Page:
Last fall, we visited the first of many tiny homes being built by Cass Community Social Services as a way to help the low-income population in Detroit. The next six are ready, and Curbed stopped by for a tour with Reverend Faith Fowler as volunteers finished the homes.
Tiny Homes Detroit is a way for low-income individuals to become homeowners. Other tiny home communities have developed in the country, notably in Austin, but Detroit’s differs in a few ways. This is the only rent-to-own model in the country. Austin’s is located on the outskirts of the city, while Detroit’s is well within the city. Austin also uses a variety of trailers, tents, and tiny homes, while Detroit is only building tiny homes here.
Reverend Fowler says that this model gives residents an asset, which will help them borrow money in the future.
The houses vary between 250-400 square feet and each is architecturally different. Some are studios, while others have a loft, and some have a separate bedroom. Herman Miller and Interior Lifestyles donated furnishings and time. When we visited, many Ford employees were volunteering their time, adding finishing touches to the homes.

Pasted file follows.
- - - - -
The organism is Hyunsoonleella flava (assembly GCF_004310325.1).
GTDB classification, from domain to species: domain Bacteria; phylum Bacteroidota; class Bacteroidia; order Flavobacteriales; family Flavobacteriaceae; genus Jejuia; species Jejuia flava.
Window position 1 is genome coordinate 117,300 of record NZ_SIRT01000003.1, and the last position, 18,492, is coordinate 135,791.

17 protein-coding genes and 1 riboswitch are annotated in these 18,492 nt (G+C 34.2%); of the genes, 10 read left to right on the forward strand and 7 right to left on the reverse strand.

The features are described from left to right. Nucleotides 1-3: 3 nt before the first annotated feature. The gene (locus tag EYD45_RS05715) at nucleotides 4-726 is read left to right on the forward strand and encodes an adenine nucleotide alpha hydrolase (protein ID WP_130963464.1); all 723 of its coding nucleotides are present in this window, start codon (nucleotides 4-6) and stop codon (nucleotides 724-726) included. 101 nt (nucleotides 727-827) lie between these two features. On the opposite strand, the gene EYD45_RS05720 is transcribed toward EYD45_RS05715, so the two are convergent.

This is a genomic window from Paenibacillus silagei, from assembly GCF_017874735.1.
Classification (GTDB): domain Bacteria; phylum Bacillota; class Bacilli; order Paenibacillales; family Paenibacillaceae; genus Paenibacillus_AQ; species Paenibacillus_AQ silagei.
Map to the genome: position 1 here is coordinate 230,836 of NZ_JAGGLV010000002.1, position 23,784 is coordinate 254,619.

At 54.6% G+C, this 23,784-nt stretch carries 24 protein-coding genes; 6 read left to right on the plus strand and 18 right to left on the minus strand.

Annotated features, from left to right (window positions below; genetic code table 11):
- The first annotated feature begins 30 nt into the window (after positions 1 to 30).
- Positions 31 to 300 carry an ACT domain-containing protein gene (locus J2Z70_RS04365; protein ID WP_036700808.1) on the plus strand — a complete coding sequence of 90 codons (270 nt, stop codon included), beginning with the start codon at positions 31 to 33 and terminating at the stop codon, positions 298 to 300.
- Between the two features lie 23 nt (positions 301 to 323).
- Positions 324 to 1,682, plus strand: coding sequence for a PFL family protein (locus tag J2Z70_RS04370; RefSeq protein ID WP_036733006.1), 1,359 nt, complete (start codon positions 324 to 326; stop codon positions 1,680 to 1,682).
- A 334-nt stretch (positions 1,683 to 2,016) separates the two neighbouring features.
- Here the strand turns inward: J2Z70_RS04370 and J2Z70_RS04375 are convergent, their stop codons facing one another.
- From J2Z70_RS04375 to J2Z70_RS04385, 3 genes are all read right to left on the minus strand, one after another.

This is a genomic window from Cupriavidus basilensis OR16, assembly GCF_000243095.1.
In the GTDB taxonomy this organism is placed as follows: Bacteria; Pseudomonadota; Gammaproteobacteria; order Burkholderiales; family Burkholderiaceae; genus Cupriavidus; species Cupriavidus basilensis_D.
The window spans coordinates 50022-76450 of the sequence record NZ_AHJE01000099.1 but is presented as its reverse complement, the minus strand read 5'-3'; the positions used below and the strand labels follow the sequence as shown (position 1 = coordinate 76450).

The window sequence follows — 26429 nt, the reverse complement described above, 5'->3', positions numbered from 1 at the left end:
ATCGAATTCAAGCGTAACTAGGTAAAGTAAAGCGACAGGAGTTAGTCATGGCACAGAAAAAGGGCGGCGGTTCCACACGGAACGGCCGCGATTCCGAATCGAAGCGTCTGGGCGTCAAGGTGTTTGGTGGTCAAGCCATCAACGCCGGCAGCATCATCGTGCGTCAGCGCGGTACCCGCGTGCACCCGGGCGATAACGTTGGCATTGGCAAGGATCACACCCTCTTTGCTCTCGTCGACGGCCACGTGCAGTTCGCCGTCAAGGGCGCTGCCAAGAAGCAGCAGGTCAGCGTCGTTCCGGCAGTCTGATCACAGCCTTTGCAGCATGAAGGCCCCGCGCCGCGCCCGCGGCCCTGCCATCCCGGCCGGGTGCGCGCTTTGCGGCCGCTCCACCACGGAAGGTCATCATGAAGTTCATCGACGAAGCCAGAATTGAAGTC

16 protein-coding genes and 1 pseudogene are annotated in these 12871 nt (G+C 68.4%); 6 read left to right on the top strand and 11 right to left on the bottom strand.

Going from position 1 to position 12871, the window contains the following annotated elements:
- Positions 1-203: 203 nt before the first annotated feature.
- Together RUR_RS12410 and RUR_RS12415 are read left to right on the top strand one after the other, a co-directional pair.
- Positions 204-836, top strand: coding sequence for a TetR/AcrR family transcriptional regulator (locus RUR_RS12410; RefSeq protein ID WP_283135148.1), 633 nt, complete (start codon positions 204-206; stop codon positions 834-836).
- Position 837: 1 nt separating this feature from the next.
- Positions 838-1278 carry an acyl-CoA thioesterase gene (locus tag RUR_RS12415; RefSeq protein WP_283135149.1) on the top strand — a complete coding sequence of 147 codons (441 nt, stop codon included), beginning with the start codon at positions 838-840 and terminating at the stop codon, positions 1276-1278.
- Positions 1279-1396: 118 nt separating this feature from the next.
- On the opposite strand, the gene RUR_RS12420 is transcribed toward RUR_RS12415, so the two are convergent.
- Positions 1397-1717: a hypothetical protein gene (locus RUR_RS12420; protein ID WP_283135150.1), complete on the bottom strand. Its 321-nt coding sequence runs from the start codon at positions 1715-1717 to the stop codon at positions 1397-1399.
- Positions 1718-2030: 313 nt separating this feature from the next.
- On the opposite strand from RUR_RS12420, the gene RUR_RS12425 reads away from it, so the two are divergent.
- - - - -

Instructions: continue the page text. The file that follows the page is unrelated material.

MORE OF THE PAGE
Many of the homes felt more spacious than they looked from the outside. They were also insulated to help with the noise from the Lodge.
Reverend Fowler says that six residents will move in after they receive a certificate of occupancy from the city. Three more will begin building in June; one notably will be a lighthouse on the corner near the Lodge.
Cass Community Social Services is running a progressive tour of the homes Thursday May 25 through Saturday May 27. This is a fundraiser for the organization and tickets are $75 a piece, or $100 per couple. Attendees will get treats from CCSS and a copy of Reverend Fowler’s new book, “Tiny Homes in a Big City.” Here’s a look inside the neighborhood.